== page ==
Underscoring the night's discussion is the school board's contention that their references in the past to the BEP have been ignored. In recent months, the school and town leaders have gathered three times for what was billed as a "collaboration" effort that included a discussion about the state mandate.

Said Beaulieu, "We're really just looking for the basic, just looking for the minimum, we're just looking for compliance."

Exactly how much the historic increase would cost taxpayers wasn’t immediately available, although Silvia, estimated for The Breeze nearly a 10 percent jump in the tax levy, based on current numbers. That compares to the typical 1.5 percent increase this past year.

See Thursday's edition for full details as this story unfolds.

Comments

This proposed tax increase is outrageous and unthinkable. What is this School Committee thinking to even consider this? Taxpayers do not have the ability to pay an increase of this sort. I was opposed to the 1.5 million increase to buy Tablets for all students, this is just unfathomable. Do these people realize how people are living in Town. We are not getting ten percent pay increases, how are we supposed to afford this. If they approve this, they should be recalled from office. I realize that their job is to ensure that our children receive a quality education, but at what cost? What about our ability to pay? They are also supposed to be the fiscal watchdogs for the Town. To even consider this is unconscionable.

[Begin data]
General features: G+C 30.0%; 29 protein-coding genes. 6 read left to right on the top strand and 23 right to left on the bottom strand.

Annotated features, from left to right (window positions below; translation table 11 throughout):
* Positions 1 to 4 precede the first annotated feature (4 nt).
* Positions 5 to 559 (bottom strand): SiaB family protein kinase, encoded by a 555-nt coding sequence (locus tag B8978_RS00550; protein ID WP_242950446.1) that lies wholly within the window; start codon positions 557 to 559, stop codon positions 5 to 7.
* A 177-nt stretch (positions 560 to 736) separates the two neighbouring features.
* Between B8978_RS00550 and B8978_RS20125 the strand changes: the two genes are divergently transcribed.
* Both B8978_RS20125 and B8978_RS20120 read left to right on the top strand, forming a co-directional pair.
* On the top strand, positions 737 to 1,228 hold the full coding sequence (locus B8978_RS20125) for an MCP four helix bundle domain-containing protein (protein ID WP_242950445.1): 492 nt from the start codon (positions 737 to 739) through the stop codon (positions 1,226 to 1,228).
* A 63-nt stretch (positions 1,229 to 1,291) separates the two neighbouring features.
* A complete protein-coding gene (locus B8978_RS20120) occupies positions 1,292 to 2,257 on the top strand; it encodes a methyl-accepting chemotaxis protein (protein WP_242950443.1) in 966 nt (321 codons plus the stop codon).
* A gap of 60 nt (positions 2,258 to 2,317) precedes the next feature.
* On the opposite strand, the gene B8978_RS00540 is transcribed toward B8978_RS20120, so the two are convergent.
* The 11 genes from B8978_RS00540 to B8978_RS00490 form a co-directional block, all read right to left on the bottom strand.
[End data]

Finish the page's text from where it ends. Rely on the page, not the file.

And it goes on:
I call upon the School Committee to disregard this pie in the sky thinking and to propose a realistic, and affordable, budget for the Town. Act as if this was your household budget, there are always things that we want, but we can't afford them.
I also call up fellow taxpayers to speak out against this increase and let your voice be heard. How about no tax increase for a change.

Marcel Beausoleil